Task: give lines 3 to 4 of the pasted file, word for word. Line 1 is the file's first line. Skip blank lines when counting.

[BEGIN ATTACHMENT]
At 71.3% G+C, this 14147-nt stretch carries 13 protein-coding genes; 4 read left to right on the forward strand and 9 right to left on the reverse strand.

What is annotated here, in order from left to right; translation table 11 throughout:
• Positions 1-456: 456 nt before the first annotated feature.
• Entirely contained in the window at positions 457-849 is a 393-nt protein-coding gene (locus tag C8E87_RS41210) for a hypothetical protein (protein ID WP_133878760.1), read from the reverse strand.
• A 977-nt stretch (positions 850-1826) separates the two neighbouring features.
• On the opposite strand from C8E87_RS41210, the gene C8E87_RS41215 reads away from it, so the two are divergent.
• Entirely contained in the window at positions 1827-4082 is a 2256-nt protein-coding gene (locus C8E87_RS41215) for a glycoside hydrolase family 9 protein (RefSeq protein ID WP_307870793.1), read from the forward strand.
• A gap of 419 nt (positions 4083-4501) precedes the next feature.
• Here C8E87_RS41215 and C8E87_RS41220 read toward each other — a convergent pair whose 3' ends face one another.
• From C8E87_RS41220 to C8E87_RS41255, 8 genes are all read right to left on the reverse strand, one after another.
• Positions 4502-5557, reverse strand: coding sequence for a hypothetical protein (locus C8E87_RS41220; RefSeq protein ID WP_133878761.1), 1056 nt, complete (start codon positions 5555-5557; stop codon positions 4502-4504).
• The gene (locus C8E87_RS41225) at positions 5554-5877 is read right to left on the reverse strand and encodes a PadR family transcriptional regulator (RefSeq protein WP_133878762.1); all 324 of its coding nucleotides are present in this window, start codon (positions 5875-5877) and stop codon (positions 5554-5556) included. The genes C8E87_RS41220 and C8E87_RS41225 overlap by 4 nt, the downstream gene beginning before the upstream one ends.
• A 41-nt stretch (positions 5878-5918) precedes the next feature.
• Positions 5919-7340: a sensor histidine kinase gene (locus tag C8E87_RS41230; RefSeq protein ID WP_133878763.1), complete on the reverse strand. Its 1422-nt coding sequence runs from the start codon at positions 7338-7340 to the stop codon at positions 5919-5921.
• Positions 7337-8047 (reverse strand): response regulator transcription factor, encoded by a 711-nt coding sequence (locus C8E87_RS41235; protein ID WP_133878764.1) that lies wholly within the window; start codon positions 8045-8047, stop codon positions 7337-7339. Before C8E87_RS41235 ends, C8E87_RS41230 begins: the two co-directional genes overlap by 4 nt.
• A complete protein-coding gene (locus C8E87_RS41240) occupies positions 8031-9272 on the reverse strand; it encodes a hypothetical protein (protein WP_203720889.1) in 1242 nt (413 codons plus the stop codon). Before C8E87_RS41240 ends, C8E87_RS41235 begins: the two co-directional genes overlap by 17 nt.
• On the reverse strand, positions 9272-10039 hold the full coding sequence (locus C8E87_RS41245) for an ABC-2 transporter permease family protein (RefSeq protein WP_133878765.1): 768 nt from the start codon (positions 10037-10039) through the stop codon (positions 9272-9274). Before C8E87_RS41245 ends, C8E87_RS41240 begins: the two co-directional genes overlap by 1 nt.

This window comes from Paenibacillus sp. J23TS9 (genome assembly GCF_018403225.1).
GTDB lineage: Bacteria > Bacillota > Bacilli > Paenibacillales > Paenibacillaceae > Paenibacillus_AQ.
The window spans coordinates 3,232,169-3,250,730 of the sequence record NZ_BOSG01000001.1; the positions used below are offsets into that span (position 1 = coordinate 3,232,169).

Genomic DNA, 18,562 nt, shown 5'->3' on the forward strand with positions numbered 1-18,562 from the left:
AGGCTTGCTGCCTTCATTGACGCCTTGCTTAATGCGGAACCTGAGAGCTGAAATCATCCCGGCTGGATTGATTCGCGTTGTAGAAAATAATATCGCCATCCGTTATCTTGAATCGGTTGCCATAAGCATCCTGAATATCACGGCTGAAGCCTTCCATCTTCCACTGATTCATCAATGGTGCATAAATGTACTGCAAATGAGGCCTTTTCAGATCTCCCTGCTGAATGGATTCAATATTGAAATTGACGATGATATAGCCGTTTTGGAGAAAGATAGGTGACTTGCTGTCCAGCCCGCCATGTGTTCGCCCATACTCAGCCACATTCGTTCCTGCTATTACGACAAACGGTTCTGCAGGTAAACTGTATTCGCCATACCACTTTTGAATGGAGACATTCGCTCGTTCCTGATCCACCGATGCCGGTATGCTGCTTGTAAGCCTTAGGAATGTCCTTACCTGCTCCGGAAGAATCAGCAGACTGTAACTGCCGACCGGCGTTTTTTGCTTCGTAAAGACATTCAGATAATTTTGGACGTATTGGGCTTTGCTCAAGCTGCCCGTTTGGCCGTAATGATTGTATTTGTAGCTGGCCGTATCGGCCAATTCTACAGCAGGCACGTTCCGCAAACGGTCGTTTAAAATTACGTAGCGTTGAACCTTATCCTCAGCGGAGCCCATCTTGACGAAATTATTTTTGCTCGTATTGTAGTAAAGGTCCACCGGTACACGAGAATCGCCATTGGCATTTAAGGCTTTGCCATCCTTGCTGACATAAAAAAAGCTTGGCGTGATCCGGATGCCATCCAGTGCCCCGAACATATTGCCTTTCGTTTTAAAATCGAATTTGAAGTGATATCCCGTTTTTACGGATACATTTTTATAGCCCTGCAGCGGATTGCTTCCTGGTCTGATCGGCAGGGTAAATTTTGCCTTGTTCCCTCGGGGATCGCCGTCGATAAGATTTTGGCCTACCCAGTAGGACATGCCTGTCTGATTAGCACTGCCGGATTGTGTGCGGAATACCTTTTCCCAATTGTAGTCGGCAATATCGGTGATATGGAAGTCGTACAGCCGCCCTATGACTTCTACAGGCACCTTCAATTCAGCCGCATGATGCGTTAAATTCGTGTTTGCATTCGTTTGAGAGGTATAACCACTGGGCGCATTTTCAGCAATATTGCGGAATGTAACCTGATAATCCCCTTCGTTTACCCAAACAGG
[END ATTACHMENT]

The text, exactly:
• Positions 1-456: 456 nt before the first annotated feature.
• Entirely contained in the window at positions 457-849 is a 393-nt protein-coding gene (locus tag C8E87_RS41210) for a hypothetical protein (protein ID WP_133878760.1), read from the reverse strand.